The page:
It proved difficult, however, to find another historical circumstance in which this result could be tested. Famines are common, but the documentation of psychiatric outcomes in a defined population for decades after a famine is rare indeed. It was nearly a decade before the finding was replicated, and this study was done by an independent group.22 The study was done in the Wuhu region of Anhui Province, China, and based on the devastating famine which afflicted China following the Great Leap Forward. In Wuhu, the peak of this famine was in 1959 and 1960. The key data available in Wuhu were the number of births in each year, and the number of people born in these years who subsequently received outpatient or inpatient treatment for schizophrenia. The authors were able to demarcate a district which was served by the same psychiatric hospital over the main decades of risk for schizophrenia in the relevant birth cohorts. Also, the population of this district was remarkably stable over these decades, in part because of tradition, and in part because changes in district of residence were controlled.
The Chinese famine was long lasting and the Wuhu data on birth rates were available for years rather than months or weeks. Following the result for the Dutch study, however, it could be hypothesized that the schizophrenia risk should peak in those birth years in which the birth rate dropped. (The Dutch famine results in Fig. 1 indicate that the schizophrenia risk peaked shortly after the nadir in the monthly birth rate.) This is exactly what was observed (Fig. 2). Although the measure of exposure was less precise, the numbers were much larger, making these two studies quite complementary.
Two studies with concordant results substantially strengthened the hypothesis that prenatal malnutrition had latent effects on adult schizophrenia. The lead investigators of the two studies (the current authors) now joined together in the completion of a third study which could further solidify (or undermine) the hypothesis. This was conducted in the region of Liuzhou, in southern China, using essentially the same design as the Wuhu study. Again the results were concordant, that is, the risk of schizophrenia peaked in the annual birth cohorts in which the birth rate dropped.23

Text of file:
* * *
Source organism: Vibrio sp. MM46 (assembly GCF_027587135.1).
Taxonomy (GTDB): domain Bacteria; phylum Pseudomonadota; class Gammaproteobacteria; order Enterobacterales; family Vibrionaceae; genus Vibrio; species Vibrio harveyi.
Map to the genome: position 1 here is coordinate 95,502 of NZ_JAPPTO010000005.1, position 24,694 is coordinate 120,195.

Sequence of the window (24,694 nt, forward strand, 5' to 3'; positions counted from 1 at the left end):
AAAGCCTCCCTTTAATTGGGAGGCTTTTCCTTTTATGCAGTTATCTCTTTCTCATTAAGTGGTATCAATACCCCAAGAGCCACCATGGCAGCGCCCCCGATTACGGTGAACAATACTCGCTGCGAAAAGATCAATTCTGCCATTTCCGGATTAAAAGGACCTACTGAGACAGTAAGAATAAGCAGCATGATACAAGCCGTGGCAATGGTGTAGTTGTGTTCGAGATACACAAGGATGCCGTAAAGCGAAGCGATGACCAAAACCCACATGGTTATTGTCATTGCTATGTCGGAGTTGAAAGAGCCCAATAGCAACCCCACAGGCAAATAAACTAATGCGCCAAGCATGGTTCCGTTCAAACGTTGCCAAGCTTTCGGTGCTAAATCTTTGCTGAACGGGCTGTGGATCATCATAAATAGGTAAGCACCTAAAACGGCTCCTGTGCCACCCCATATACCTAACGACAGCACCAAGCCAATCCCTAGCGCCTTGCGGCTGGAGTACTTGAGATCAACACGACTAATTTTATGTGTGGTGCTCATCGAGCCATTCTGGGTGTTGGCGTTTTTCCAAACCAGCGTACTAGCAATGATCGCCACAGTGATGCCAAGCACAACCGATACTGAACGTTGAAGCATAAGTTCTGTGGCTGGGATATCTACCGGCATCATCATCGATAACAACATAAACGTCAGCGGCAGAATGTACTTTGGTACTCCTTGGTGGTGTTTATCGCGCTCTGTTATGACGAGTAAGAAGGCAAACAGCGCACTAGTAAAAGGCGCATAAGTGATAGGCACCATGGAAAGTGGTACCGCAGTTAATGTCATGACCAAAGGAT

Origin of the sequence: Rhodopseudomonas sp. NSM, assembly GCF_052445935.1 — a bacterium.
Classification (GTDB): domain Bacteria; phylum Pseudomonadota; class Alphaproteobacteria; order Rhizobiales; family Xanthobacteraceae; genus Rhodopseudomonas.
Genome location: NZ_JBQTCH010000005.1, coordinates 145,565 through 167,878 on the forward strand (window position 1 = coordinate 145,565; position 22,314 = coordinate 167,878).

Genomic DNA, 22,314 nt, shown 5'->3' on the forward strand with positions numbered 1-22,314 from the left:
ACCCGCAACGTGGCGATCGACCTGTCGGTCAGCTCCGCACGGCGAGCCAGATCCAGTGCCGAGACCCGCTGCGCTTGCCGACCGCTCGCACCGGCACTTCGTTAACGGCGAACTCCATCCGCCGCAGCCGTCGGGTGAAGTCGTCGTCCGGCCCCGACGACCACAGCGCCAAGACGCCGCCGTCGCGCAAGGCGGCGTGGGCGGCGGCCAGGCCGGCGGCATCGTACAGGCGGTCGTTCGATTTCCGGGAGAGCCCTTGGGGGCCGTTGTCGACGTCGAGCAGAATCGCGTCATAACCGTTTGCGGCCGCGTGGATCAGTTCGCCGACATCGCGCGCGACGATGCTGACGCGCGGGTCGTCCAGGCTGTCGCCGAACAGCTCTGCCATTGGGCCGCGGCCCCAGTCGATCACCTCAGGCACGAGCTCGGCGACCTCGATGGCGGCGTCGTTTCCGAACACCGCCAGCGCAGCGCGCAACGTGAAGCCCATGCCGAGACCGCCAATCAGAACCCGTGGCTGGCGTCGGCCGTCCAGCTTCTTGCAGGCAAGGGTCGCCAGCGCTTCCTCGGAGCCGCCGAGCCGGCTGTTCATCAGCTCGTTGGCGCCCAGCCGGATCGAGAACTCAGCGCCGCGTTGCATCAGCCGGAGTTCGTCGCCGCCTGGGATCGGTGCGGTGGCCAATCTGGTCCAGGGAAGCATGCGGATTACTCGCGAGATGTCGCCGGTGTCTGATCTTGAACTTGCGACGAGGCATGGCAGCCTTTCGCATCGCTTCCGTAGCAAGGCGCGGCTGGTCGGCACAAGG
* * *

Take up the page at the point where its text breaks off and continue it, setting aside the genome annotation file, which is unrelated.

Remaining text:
Some special features of this third study added strength to the hypothesis. It was based on a very large number of people, even larger than the Wuhu study. It was conducted in a region of China which differed in customs, ethnic diversity, and historical famine experience from the Wuhu region. Finally, and most important, it permitted us to clearly differentiate the impact in urban and rural areas. This was important because, in contrast to Holland, the famine in China affected mainly the rural areas. Urban residents received rations and generally suffered little or no starvation, while the rural population suffered starvation on a massive scale. Therefore, an increased risk of schizophrenia due to prenatal malnutrition should be evident in the rural not the urban area. This is what we observed.23
The two Chinese studies, together with the earlier Dutch study, make a very compelling case that prenatal exposure to famine increases risk of schizophrenia and possibly other forms of major mental illness in later life.